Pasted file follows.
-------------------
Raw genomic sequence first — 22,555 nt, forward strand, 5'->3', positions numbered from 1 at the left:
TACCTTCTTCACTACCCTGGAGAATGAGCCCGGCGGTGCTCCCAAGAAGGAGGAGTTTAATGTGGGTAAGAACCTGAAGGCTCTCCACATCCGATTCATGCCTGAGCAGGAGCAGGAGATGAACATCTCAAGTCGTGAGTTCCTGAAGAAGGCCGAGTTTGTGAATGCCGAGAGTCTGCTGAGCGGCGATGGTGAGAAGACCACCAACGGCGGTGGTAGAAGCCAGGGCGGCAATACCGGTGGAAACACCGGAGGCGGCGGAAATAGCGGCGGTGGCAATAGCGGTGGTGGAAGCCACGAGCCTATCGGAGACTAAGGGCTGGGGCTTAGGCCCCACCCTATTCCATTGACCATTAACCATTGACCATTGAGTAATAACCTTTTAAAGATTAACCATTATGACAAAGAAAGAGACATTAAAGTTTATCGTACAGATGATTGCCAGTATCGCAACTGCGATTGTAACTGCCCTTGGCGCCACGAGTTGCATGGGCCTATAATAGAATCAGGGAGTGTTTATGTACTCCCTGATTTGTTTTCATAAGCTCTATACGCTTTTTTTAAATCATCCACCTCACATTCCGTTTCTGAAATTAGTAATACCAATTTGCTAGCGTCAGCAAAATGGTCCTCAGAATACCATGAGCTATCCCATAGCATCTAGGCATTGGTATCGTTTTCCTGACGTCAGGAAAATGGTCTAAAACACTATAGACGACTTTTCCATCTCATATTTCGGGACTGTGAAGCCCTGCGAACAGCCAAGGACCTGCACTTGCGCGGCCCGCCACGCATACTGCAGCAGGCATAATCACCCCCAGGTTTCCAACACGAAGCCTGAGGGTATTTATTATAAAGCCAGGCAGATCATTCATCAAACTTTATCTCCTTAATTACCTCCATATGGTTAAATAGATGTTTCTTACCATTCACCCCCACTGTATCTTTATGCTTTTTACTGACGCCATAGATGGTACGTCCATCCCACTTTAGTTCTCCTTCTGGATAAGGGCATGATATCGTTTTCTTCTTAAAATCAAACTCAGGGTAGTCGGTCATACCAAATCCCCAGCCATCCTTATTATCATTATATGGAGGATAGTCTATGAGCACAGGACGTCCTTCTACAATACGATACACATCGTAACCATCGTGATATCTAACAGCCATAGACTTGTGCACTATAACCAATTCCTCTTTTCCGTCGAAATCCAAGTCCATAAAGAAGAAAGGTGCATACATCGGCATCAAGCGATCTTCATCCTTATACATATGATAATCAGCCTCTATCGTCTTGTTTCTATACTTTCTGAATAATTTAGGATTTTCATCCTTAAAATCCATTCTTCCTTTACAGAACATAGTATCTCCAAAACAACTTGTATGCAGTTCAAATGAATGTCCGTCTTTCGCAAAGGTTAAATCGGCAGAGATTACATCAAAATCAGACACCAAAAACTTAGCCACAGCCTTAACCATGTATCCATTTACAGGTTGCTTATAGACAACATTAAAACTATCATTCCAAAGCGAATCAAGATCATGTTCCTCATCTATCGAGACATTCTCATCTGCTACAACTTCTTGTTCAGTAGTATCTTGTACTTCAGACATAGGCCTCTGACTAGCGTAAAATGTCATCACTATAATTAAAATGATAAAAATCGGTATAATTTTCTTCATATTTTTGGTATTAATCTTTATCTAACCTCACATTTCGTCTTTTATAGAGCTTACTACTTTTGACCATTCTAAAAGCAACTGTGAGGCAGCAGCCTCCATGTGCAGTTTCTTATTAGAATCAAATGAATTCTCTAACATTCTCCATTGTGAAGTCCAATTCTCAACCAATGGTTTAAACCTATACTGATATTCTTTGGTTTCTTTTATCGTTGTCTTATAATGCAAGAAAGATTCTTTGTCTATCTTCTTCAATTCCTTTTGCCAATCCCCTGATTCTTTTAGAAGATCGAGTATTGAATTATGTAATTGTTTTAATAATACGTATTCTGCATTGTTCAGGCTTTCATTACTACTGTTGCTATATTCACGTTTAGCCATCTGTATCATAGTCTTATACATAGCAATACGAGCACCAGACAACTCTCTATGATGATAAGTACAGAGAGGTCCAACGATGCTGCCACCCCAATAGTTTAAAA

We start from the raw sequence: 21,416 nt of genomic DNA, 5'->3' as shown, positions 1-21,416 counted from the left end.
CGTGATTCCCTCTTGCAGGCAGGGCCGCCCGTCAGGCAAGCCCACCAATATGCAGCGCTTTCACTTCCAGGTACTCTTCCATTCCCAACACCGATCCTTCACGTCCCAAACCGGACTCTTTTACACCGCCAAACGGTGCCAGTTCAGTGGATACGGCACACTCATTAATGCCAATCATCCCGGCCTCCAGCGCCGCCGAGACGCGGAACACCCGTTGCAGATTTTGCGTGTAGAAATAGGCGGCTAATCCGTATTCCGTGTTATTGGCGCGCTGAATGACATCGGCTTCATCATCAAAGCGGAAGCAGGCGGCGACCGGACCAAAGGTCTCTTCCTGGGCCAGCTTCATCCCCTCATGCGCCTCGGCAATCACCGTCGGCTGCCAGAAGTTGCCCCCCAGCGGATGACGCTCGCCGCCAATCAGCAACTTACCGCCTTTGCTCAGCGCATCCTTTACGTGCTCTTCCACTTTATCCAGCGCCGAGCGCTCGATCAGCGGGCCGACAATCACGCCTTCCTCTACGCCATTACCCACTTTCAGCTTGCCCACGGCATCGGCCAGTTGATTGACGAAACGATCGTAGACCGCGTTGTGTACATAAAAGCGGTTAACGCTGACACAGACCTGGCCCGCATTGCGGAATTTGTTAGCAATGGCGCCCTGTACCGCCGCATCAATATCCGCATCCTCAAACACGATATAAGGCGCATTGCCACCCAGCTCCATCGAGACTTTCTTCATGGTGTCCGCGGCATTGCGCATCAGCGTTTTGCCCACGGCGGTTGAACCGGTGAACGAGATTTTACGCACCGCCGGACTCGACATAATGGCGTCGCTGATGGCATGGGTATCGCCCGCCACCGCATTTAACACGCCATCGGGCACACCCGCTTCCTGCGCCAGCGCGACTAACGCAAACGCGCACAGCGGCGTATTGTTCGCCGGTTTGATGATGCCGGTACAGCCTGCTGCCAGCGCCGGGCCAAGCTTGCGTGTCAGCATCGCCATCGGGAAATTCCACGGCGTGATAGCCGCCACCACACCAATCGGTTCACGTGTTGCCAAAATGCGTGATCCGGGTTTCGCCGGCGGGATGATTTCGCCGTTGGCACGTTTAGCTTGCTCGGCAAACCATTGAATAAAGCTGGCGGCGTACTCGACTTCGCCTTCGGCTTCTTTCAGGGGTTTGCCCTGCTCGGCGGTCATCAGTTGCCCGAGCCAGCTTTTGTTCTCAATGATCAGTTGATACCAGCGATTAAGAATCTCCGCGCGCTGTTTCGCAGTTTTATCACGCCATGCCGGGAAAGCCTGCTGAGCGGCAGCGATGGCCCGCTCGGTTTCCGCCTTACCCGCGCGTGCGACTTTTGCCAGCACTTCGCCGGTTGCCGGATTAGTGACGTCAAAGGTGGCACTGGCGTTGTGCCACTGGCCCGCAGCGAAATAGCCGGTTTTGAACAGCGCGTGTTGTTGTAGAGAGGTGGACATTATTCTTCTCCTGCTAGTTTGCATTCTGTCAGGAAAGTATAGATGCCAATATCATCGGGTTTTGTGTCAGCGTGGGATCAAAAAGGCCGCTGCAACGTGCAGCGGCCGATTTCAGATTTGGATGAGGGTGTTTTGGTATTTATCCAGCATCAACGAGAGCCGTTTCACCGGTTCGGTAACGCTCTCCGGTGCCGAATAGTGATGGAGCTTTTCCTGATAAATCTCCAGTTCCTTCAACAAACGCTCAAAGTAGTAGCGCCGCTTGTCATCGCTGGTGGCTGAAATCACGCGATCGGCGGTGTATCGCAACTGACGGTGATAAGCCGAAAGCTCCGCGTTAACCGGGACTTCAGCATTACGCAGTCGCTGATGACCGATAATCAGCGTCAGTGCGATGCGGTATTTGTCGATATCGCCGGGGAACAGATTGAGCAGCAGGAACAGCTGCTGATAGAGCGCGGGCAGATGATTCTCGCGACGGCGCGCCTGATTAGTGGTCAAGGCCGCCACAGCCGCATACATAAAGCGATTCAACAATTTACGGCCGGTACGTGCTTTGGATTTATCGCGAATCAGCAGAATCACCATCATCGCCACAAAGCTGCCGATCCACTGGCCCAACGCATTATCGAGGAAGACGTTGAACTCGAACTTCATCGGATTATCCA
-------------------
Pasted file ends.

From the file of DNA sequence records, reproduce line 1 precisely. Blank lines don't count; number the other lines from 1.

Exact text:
Raw genomic sequence first — 22,555 nt, forward strand, 5'->3', positions numbered from 1 at the left: